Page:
Quantcast

Obama Administration Invests in Seven Offshore Wind Projects

Renewable Energy

Sierra Club

Today the Obama Administration’s Department of Energy announced investments in seven offshore wind projects in the Northwest, Midwest, Gulf and East Coast. Initially, each project will receive up to $4 million, and three projects could receive as much as $47 million each over four years.

Wind energy in the U.S. has seen incredible growth under the Obama administration. Wind power has doubled over the past four years employing more than 75,000 Americans, and the industry hit a historic milestone this summer when it reached 50 GW of installed wind capacity in the U.S. Offshore wind could provide more than 4,000 GW of clean, domestic electricity and a U.S. offshore wind industry could support up to 200,000 jobs across the country by 2030.

However, this momentum would stall in its tracks if Congress does not renew the wind industry Production Tax Credit (PTC) and offshore Investment Tax Credit (ITC) before the end of the year. The Senate Finance Committee has already put forward a strong extension plan, but the bill is stalled in the House. These credits would allow the wind industry to continue its strong growth, providing jobs and clean energy to Americans across the country. Further, the offshore industry needs stable long term federal incentives that would move offshore wind from merely having great potential to producing thousands of clean megawatts for American families.

Today’s announcement comes on the heels of growing local support for offshore wind across the country. The Bureau of Ocean Energy Management released a Call for Information today for three lease locations off the North Carolina coast; Maryland residents and State Delegates are holding an offshore wind town hall this evening in Temple Hills, Maryland; New Jerseyans are holding their own offshore wind meeting tonight with former Governor Florio in Princeton, New Jersey; and today environmentalists and offshore wind developers reached an agreement for protections of the North Atlantic Right Whale, paving the way for offshore wind development in the mid-Atlantic.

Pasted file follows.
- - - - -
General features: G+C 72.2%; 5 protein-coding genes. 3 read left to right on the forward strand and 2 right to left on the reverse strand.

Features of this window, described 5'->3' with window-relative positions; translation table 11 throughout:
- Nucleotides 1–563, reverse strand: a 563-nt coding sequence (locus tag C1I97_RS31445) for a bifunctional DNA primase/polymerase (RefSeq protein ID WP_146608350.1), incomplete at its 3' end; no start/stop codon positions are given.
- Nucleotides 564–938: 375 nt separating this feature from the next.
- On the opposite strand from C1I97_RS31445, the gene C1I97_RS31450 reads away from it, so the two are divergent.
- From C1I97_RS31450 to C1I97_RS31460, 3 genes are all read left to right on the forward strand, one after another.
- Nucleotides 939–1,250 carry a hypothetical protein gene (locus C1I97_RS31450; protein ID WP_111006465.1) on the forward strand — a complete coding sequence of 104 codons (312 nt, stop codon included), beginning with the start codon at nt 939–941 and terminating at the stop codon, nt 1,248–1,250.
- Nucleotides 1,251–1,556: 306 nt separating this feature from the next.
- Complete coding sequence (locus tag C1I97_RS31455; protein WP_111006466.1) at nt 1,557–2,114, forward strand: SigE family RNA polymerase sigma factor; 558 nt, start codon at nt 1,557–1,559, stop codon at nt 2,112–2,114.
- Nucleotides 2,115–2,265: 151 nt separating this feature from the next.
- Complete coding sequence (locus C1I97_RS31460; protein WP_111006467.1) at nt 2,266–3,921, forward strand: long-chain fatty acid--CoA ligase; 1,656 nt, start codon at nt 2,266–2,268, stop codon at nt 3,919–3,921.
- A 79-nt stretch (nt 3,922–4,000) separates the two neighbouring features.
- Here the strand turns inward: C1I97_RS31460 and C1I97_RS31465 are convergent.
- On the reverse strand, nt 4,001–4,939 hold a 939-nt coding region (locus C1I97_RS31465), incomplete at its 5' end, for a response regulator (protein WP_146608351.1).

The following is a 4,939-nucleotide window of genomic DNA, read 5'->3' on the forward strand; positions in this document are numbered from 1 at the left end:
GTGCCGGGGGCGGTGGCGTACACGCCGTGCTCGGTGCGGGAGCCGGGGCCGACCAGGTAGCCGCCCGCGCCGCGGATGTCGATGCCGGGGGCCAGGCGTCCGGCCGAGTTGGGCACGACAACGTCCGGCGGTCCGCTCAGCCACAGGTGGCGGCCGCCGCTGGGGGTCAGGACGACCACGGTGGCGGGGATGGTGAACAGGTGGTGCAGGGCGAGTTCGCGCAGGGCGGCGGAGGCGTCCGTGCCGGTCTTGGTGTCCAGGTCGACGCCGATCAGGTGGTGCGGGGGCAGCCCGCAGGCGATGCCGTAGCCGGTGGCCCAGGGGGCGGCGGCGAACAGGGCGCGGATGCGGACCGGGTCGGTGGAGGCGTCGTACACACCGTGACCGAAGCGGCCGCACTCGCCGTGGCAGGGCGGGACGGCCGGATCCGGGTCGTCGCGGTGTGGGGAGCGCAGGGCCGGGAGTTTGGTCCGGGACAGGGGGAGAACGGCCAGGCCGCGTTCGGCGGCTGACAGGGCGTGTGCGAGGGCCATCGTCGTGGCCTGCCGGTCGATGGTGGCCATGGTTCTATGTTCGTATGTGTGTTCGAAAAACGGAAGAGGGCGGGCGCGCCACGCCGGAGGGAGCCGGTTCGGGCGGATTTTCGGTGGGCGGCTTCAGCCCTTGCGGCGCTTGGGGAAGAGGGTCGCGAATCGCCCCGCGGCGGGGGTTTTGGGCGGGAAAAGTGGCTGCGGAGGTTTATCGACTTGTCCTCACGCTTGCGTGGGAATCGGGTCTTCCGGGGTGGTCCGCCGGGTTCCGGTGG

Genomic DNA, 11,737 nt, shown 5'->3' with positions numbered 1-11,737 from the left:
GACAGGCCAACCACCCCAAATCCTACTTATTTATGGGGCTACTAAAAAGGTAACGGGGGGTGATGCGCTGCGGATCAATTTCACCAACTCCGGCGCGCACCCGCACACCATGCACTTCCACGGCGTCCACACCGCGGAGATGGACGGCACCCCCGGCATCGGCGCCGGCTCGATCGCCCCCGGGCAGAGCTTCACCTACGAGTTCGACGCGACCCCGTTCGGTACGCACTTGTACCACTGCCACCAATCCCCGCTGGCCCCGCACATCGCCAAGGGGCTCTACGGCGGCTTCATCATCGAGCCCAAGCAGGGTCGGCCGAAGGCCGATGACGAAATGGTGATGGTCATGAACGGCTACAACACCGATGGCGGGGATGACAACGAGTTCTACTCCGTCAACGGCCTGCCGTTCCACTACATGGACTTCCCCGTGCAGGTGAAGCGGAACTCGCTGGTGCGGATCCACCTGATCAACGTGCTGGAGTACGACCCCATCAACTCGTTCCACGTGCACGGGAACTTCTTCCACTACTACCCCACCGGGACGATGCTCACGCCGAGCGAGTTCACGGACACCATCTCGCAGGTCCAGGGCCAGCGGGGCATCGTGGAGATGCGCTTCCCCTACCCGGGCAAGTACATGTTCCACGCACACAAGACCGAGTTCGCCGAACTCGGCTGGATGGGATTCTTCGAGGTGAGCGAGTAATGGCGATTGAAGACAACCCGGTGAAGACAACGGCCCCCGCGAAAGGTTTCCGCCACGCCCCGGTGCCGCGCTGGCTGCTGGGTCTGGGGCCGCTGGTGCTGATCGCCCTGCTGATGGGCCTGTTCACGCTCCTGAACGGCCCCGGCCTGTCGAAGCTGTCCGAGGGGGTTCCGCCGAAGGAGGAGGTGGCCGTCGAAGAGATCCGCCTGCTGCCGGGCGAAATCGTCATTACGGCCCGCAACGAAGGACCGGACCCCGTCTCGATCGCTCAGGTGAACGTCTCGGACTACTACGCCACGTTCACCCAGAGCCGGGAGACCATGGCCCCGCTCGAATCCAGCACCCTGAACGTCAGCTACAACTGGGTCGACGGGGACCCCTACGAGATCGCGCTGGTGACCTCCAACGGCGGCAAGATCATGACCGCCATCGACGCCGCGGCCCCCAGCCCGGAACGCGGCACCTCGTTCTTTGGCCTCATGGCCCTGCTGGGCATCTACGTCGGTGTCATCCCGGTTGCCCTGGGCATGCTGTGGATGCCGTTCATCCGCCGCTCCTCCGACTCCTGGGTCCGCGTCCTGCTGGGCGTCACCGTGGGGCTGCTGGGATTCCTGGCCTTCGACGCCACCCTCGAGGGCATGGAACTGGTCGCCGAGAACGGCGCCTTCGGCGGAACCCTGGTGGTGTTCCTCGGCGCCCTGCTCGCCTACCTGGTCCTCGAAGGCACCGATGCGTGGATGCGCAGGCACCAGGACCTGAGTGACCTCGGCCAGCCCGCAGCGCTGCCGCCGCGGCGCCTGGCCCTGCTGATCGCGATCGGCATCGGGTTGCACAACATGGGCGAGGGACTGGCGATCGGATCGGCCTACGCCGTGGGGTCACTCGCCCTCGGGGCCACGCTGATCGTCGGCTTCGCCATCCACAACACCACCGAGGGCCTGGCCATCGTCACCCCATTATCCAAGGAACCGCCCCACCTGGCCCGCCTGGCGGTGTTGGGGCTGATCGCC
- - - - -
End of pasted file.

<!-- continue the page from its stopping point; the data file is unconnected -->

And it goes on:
“The Sierra Club applauds the Department of Energy for these pivotal investments in key offshore wind projects. Offshore wind is one of our greatest untapped resources for clean energy as a country, and these investments will allow innovative companies to continue their groundbreaking work in developing wind projects off America’s shores," said Michael Brune, executive director of the Sierra Club.

“With the fate of the wind industry Production Tax Credit still in limbo, however, the continued success of the wind industry is in jeopardy. Congress must extend the PTC, with an ITC option for offshore developers, to ensure that these and dozens of other companies across the country continue their historic growth. A strong and successful wind industry will not only provide good-paying American jobs, but also ensures a long-lasting source of clean energy that doesn’t pollute our air and water.”

Visit EcoWatch’s RENEWABLES page for more related news on this topic.

--------

Tell Congress to Expedite Renewable Energy and Pass a Federal Energy Policy:

 

EcoWatch Daily Newsletter

EPA Administrator Andrew Wheeler signs the so-called Affordable Clean Energy rule on June 19, replacing the Obama-era Clean Power Plan that would have reduced coal-fired plant carbon emissions. U.S. Environmental Protection Agency / Twitter

By Elliott Negin